Investors have studied everything from power consumption to the infection curve to figure out if this market rebound is a headfake after the coronavirus crash.
It may also pay to brush up on history -- where the signs look ominous.
For all the cheer spurred by unprecedented policy stimulus, U.S. financial conditions are behaving in ways that look eerily similar to 2008. If that pattern continues, it means at least one more bout of cross-asset pain is coming.
The Bloomberg United States Financial Conditions Index, a measure of stock, bond and money market stress, started this sell-off with a one-month plunge to the third week of March, before recovering about half of that in the month that followed.
That’s almost exactly the pattern the gauge followed during the credit crunch. Worryingly for 2020 investors trying to navigate the estimated $6 trillion pandemic-induced recession, in 2008 it went on to turn lower and declined for about one more month.
Of course, the circumstances surrounding this crisis are far removed from 2008. The world has not experienced a pandemic of this nature in living memory, and investors have not faced such a severe or rapid downturn in economic activity. Meanwhile the response from central banks has been faster and larger than anything seen before.
Even so, the similarities between conditions then and now will be ammunition for bears. It’s occurring as countries contemplate easing the lockdown measures to contain the outbreak -- a move which could unleash either an economic recovery or another wave of the virus.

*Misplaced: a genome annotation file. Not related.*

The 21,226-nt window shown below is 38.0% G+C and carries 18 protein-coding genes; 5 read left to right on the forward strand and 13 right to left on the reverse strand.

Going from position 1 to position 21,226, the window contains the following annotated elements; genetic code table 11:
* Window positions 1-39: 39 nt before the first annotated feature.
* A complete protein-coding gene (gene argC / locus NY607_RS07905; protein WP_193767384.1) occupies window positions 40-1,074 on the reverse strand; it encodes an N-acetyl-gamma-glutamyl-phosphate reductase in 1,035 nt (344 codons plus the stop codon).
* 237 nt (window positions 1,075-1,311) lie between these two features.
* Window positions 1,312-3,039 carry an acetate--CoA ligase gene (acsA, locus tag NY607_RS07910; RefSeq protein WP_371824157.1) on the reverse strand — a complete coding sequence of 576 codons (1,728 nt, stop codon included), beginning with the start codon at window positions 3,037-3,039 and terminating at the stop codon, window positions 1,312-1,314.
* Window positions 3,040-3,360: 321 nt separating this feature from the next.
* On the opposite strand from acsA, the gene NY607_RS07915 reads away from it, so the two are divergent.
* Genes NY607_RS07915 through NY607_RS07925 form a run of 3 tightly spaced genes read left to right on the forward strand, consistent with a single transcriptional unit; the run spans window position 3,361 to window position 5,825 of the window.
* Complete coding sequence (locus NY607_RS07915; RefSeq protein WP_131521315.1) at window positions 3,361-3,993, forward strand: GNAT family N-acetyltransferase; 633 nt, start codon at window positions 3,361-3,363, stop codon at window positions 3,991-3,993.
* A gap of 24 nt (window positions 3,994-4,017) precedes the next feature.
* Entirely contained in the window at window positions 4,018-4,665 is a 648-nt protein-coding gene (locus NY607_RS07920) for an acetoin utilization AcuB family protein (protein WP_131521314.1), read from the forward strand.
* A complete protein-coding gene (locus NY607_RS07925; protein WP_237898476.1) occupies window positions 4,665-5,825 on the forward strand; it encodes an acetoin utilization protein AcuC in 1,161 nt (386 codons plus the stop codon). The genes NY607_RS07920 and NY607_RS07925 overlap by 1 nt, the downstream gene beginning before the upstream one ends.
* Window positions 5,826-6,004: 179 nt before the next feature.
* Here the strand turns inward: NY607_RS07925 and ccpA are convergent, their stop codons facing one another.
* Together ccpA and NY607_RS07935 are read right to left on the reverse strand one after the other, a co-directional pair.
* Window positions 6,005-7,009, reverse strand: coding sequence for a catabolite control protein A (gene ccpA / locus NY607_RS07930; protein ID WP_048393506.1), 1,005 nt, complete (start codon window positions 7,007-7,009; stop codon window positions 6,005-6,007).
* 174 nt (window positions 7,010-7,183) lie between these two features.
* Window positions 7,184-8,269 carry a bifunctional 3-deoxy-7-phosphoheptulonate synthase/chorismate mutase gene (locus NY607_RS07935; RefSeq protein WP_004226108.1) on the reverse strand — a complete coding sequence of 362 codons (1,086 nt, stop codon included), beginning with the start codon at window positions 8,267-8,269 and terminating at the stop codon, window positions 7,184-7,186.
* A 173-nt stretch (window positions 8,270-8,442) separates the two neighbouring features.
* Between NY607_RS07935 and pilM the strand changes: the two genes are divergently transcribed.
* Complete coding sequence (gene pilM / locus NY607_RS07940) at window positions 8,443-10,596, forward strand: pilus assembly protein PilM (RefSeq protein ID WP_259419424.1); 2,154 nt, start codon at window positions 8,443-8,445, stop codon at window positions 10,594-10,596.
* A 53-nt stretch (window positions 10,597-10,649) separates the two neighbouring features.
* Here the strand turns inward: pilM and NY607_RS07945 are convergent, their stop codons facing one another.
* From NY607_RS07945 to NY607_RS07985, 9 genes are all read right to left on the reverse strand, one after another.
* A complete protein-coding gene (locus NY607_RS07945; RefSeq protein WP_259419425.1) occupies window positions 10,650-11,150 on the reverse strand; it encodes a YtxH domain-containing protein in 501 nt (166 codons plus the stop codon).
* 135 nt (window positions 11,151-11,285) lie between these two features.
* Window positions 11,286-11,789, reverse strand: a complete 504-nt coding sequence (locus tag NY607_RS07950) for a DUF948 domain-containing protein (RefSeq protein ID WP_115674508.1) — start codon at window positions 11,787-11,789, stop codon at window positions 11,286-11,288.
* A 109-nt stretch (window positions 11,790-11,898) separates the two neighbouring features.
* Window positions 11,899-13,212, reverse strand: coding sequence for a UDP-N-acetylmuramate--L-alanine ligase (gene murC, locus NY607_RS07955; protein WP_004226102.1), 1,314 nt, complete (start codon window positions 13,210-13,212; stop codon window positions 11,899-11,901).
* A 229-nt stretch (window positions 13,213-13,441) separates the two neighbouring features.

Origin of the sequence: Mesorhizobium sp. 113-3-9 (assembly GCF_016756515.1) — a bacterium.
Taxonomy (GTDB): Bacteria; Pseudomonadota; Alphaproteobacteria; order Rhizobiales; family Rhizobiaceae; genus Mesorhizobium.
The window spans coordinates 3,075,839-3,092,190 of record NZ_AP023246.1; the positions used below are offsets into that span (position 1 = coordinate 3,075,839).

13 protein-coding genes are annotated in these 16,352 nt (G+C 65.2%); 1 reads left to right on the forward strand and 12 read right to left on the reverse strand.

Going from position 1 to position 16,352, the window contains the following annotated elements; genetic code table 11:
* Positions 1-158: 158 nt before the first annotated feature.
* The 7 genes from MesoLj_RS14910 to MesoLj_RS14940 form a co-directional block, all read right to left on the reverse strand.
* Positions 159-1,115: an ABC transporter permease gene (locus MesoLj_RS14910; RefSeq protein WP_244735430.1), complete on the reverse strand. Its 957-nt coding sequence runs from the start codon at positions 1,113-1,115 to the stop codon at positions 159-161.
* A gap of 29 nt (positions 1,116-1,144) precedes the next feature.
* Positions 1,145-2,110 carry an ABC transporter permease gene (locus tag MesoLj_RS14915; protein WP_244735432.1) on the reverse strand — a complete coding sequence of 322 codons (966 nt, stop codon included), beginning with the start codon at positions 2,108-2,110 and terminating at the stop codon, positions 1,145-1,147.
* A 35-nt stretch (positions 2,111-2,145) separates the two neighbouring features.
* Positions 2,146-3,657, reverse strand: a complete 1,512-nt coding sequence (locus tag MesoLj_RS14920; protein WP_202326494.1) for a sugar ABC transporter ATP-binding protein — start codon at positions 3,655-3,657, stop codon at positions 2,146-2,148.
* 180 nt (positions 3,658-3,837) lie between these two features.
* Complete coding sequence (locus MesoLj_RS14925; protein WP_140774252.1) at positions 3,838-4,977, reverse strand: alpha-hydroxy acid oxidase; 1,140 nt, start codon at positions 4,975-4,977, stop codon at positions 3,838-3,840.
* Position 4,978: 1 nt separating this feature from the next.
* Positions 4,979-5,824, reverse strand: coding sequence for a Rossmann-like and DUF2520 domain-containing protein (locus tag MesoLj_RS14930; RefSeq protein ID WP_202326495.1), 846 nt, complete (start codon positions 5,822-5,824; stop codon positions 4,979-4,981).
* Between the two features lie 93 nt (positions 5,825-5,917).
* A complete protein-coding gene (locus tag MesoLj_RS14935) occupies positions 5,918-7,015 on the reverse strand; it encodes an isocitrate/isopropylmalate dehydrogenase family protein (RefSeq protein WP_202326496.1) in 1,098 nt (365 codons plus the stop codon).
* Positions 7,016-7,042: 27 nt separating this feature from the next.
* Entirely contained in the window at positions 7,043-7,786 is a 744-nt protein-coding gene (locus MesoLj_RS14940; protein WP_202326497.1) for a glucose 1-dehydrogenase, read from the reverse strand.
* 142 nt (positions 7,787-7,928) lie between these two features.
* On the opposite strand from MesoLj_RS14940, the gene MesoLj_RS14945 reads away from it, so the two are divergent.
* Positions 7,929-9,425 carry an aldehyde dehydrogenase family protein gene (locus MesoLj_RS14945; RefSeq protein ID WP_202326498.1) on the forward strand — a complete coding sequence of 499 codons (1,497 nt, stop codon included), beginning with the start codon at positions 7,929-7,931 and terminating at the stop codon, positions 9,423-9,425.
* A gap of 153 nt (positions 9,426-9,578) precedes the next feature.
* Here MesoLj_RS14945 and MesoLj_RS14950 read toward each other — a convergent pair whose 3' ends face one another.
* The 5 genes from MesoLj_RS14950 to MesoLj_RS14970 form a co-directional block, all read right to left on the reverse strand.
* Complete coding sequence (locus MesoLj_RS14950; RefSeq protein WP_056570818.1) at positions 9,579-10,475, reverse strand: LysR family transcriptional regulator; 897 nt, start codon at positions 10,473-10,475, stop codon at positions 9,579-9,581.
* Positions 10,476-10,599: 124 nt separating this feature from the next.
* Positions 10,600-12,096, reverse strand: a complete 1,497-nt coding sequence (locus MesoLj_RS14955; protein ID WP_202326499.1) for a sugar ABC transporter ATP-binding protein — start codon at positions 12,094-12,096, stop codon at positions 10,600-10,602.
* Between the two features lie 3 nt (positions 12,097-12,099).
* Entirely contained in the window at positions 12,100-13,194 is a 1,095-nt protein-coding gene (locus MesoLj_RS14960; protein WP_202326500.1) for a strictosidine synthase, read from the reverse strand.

“The risk of another equity drawdown has increased after the sharp rally,” Goldman Sachs Group Inc.’s Christian Mueller-Glissmann, head of asset allocation in London, said in an interview. “We are still to see the whole extent of the growth shock and potential second-round effects” of the virus, he said.
Mueller-Glissmann is one of a growing list of market pros fretting another leg down for risk assets.
Billionaire investor Carl Icahn told Bloomberg Television on Friday he’s hoarding cash and avoiding stocks as he prepares for the pandemic to wreak more havoc. The S&P 500 has gained based on an overly optimistic view of how fast economies can recover, he reckons, meaning shares are too expensive.
“It’s not like turning on a spigot,” he told Bloomberg’s Erik Schatzker. “The risk is too high for the reward in many, many companies.”
Bloomberg’s financial conditions index comprises nine measures including the Ted spread, muni versus 10-year Treasury spread and the VIX volatility index for the S&P 500. They’re compared against their mean levels before the Lehman Brothers bankruptcy in September 2008.
While the gauge has eased, some pain points remain. The spread between junk-rated corporate debt and corresponding Treasuries has been rising for the past week. Back in 2008, that measure steadied after the first month of the sell-off before ratcheting higher, even as other components like the Libor-OIS spread recovered.
Much of the stress in the system has so far been contained by the actions of the Federal Reserve, which has unleashed a torrent of support across markets, including in funding, municipal bonds and corporate debt. For optimists like Vasileios Gkionakis, the monetary actions alongside the reopening of economies means the worst may have passed.
“I believe we won’t get another dip like in 2008,” said the Banque Lombard Odier & Cie currency strategist. “We would need to see a serious setback in the infection curve for the lockdowns to remain place in Italy, Spain, the U.S., the U.K. and France.”
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